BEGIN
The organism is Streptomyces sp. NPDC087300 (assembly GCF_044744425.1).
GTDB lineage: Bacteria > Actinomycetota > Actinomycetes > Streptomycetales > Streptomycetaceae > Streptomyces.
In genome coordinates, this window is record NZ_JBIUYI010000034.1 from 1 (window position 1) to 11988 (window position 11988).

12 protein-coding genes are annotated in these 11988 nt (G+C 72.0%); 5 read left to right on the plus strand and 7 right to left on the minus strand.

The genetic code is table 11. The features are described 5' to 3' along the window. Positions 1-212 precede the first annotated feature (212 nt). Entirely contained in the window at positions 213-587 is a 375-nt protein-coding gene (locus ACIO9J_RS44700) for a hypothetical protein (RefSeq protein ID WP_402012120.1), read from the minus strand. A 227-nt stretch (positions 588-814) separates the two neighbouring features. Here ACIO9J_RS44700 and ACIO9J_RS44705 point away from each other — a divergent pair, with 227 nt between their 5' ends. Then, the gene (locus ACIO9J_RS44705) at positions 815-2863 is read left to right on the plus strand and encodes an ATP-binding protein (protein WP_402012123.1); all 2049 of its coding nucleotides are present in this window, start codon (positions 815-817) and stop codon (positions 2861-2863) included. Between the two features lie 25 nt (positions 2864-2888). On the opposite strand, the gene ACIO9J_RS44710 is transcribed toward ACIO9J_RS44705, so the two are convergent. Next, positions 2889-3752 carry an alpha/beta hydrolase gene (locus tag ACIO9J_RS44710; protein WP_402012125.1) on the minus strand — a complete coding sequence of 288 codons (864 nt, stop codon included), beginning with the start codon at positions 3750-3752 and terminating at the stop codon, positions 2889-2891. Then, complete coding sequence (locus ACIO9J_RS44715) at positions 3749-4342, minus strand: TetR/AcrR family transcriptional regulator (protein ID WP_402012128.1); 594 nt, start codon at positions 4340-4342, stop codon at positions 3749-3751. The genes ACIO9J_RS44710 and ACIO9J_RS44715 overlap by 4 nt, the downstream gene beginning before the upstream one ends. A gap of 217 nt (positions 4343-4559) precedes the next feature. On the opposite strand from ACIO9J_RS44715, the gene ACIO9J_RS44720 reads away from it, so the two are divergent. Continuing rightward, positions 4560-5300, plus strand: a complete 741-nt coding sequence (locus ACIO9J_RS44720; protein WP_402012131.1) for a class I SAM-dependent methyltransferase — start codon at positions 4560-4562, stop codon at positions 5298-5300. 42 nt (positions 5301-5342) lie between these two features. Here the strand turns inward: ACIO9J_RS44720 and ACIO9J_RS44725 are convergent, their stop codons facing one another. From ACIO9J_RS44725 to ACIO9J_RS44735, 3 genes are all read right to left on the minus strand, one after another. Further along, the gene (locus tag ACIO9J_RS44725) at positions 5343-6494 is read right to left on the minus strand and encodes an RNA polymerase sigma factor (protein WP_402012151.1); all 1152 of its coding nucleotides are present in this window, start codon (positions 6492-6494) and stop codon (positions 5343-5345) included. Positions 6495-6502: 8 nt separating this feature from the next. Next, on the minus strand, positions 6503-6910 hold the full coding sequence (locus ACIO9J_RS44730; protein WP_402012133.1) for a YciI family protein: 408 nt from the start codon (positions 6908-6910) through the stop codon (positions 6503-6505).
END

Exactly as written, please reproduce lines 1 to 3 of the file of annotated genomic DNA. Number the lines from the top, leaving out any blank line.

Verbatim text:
The organism is Streptomyces sp. NPDC087300 (assembly GCF_044744425.1).
GTDB lineage: Bacteria > Actinomycetota > Actinomycetes > Streptomycetales > Streptomycetaceae > Streptomyces.
In genome coordinates, this window is record NZ_JBIUYI010000034.1 from 1 (window position 1) to 11988 (window position 11988).